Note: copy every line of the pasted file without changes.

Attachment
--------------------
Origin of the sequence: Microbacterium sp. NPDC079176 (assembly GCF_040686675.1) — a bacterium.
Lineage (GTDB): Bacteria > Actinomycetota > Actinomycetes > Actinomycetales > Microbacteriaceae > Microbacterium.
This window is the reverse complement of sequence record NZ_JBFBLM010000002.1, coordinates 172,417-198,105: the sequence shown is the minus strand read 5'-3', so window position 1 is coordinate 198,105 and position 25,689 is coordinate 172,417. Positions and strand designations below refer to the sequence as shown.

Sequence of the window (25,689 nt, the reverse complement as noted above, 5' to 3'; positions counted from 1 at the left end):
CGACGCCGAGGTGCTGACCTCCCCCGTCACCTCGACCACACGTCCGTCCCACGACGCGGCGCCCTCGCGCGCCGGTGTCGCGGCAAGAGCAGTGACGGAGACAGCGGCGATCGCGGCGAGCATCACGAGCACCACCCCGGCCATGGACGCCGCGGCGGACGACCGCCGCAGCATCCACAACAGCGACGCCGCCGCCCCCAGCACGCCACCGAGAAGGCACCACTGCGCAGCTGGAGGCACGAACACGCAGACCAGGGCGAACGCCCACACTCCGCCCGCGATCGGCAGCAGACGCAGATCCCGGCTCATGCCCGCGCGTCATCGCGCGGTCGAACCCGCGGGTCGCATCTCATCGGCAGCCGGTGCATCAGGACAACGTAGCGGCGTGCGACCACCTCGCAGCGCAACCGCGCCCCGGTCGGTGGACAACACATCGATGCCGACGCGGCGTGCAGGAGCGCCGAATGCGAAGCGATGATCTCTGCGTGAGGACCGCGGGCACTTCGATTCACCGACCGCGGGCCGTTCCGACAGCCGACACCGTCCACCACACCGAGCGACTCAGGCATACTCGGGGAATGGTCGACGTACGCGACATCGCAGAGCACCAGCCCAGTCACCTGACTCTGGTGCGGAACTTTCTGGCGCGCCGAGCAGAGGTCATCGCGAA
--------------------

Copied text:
Origin of the sequence: Microbacterium sp. NPDC079176 (assembly GCF_040686675.1) — a bacterium.
Lineage (GTDB): Bacteria > Actinomycetota > Actinomycetes > Actinomycetales > Microbacteriaceae > Microbacterium.
This window is the reverse complement of sequence record NZ_JBFBLM010000002.1, coordinates 172,417-198,105: the sequence shown is the minus strand read 5'-3', so window position 1 is coordinate 198,105 and position 25,689 is coordinate 172,417. Positions and strand designations below refer to the sequence as shown.

Sequence of the window (25,689 nt, the reverse complement as noted above, 5' to 3'; positions counted from 1 at the left end):
CGACGCCGAGGTGCTGACCTCCCCCGTCACCTCGACCACACGTCCGTCCCACGACGCGGCGCCCTCGCGCGCCGGTGTCGCGGCAAGAGCAGTGACGGAGACAGCGGCGATCGCGGCGAGCATCACGAGCACCACCCCGGCCATGGACGCCGCGGCGGACGACCGCCGCAGCATCCACAACAGCGACGCCGCCGCCCCCAGCACGCCACCGAGAAGGCACCACTGCGCAGCTGGAGGCACGAACACGCAGACCAGGGCGAACGCCCACACTCCGCCCGCGATCGGCAGCAGACGCAGATCCCGGCTCATGCCCGCGCGTCATCGCGCGGTCGAACCCGCGGGTCGCATCTCATCGGCAGCCGGTGCATCAGGACAACGTAGCGGCGTGCGACCACCTCGCAGCGCAACCGCGCCCCGGTCGGTGGACAACACATCGATGCCGACGCGGCGTGCAGGAGCGCCGAATGCGAAGCGATGATCTCTGCGTGAGGACCGCGGGCACTTCGATTCACCGACCGCGGGCCGTTCCGACAGCCGACACCGTCCACCACACCGAGCGACTCAGGCATACTCGGGGAATGGTCGACGTACGCGACATCGCAGAGCACCAGCCCAGTCACCTGACTCTGGTGCGGAACTTTCTGGCGCGCCGAGCAGAGGTCATCGCGAA